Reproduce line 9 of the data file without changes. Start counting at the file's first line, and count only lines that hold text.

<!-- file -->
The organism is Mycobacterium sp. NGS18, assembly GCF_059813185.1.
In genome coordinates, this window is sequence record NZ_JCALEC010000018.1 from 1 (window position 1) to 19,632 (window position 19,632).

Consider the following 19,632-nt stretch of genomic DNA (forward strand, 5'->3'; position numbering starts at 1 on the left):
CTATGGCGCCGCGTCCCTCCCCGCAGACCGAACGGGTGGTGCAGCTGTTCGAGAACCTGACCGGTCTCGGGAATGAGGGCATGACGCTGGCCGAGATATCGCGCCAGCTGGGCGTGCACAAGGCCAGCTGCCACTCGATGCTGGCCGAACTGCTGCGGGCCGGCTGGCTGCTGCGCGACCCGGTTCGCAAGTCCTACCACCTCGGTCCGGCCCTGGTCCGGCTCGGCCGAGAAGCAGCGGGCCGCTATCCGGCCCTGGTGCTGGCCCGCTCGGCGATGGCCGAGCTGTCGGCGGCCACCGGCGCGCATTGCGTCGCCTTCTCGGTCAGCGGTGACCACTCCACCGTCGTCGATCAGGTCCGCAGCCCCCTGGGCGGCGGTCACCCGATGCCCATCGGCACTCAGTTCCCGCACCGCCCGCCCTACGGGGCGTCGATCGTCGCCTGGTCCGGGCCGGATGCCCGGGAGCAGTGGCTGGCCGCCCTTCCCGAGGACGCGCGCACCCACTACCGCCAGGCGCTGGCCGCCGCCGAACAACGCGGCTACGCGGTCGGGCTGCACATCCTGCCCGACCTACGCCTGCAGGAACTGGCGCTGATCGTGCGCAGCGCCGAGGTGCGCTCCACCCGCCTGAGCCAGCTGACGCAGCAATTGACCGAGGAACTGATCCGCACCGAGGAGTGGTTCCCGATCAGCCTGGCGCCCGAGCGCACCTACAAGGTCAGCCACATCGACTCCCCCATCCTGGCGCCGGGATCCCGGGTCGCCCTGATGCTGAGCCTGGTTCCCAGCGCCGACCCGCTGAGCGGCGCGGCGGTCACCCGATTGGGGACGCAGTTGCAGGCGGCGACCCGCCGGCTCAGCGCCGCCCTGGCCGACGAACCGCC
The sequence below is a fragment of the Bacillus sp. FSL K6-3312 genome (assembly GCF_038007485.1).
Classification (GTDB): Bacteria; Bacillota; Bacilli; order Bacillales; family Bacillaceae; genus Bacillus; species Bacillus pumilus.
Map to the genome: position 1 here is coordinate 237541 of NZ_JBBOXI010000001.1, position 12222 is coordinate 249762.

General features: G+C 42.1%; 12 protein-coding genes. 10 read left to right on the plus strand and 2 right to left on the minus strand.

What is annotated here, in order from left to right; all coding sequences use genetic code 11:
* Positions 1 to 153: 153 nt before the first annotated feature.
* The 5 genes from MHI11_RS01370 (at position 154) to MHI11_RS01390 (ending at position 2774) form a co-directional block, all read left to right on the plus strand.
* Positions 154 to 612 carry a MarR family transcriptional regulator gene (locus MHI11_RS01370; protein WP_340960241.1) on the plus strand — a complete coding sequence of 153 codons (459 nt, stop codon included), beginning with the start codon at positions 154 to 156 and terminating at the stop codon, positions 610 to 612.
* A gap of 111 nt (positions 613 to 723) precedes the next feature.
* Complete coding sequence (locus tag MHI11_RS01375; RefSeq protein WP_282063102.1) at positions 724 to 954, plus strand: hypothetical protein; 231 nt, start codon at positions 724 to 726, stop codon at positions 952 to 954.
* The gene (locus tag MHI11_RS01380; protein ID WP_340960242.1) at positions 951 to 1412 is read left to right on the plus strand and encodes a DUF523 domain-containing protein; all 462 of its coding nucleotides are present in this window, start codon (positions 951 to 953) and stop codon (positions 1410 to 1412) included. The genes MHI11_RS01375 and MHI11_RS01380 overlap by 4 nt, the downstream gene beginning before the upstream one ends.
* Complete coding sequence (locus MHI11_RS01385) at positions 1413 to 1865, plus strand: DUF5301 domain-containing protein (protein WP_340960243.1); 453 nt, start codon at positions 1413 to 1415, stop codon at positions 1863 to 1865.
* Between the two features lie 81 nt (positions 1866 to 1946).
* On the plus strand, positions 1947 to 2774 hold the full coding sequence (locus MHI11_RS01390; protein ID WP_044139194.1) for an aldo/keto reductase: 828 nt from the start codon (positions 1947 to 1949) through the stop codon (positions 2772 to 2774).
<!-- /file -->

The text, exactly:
What is annotated here, in order from left to right; all coding sequences use genetic code 11: